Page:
"Be alert and of sober mind. Your enemy the devil prowls around like a roaring lion looking for someone to devour. Resist him, standing firm in the faith, because you know that your fellow believers throughout the world are undergoing the same kind of sufferings." (1 Peter 5:8–9 TNIV)
There are a couple of important things I want you to see here. First, the Devil is your enemy, and he wants you destroyed. Another word for "enemy" is "adversary." In the Greek, this meant "one that speaks against another." He speaks against you. What does he say? In my case he said things like:
You're flat. You're ugly. No one will ever love you. You are a freak. It's no wonder they don't want to hang around with you. You aren't worth it.
And how interesting that he speaks those lies right into our own ears! He didn't turn my friends against me, he didn't make me unappealing to the boys, he didn't alter my appearance in any way ... but he did much worse. He whispered lies to me that I believed, that I embraced, and that I used as a basis for making decisions for many years to come. So why does this destroy us?
A theologian by the name of Matthew Henry said this about Satan: Satan's goal with Christians is to get them thinking so much about their suffering and their bad fortune that they will use whatever is bad in their life as an excuse to refuse or deny God. So if Satan can get us believing all of the negative things we say and think about ourselves—sometimes even the mean things that others say about us—then he's on his way to victory.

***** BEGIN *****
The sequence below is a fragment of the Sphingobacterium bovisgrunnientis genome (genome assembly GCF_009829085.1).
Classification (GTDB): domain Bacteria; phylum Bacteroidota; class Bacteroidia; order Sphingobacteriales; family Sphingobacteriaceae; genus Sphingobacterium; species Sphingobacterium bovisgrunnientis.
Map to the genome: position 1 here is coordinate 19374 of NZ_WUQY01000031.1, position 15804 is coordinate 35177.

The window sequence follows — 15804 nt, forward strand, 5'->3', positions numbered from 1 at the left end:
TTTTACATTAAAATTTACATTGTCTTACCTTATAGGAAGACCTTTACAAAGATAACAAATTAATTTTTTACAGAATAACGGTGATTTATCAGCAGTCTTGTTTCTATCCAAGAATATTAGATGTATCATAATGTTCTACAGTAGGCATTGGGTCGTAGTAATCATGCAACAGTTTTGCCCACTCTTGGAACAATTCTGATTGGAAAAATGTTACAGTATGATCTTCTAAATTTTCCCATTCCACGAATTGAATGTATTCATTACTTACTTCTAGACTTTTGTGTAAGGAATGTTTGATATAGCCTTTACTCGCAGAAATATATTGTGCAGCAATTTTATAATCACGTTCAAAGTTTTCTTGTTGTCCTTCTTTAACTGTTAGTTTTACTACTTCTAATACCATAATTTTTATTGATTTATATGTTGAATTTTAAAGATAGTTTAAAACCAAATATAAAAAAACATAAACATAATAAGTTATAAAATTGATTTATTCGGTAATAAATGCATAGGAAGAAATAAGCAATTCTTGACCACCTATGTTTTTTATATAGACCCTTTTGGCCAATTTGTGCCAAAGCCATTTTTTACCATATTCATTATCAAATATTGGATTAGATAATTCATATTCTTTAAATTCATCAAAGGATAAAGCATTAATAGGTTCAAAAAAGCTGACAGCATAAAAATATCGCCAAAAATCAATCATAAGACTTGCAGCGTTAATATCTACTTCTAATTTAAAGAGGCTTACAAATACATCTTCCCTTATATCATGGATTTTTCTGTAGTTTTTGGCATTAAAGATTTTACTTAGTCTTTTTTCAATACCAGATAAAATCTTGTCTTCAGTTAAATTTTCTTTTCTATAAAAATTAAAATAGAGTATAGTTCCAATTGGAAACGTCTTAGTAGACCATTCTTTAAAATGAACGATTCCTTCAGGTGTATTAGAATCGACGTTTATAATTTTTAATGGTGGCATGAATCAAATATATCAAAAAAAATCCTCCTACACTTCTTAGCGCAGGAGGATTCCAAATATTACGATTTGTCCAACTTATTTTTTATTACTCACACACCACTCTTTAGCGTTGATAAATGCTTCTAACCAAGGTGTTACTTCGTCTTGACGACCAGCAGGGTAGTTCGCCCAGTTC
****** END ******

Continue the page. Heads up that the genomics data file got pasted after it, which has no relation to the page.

The second thing I want you to see in 1 Peter 5:8–9 is this: Girls throughout the world are undergoing the same kind of sufferings. You are not alone! This is the first time I have written down most of these thoughts. But I have spoken them dozens of times to thousands of girls. I always see heads bobbing up and down in complete understanding; sometimes girls are so eager to show their agreement that they are in danger of crossing the fine line between head nodding and head banging. Yeah—I feel really crummy about myself, too! Yeah—I wish I was anyone but me! Some are astounded to see other girls—girls they consider to be beautiful and popular—weeping as they encounter God's unconditional love and acceptance for the first time. You are not the only one who has been lied to, and you are not the only one who hates what she sees in that mirror.
* Write an honest evaluation of your feelings about YOU. While you're at it ... how do you think your friends feel about themselves?CHAPTER 2
MY WORLD YOUR WORLD
I don't want to sound like those grandparents who are always saying, "When I was your age I had to walk three miles to school, barefoot, all uphill ..." but I can understand why grandparents make those kinds of statements. When I begin a serious recall of my childhood, there are huge differences between then and now!
For instance, let's consider television, of which I was a major connoisseur in seventh grade. I had three networks to view, plus PBS, but PBS was always fuzzy and it was boring, so I didn't even consider it to be an option. Cable television didn't become available in my neighborhood until later in my high school years, but I sure was jealous of the (very few) people I knew who had it. The Fox network simply didn't exist yet.
I remember having black-and-white televisions in the kitchen and den. Our color television was in the basement, and it had a pretty sweet, bubble-like 20-inch screen. Although remote controls were invented during World War II, until the 1980s you had to buy a certain kind of television if you wanted a remote control, and my parents weren't that interested in being on the cutting edge of technology. So (here's my grandma impersonation) I had to walk all the way across the room if I wanted to change the television station to one of the two other available stations. Occasionally the main knob of the TV would snap off, and we'd have to keep needle-nosed pliers on the top of the television set so that we could change channels. I guess one good thing I can say about 1979 television is that TV Guide sure was an uncomplicated read!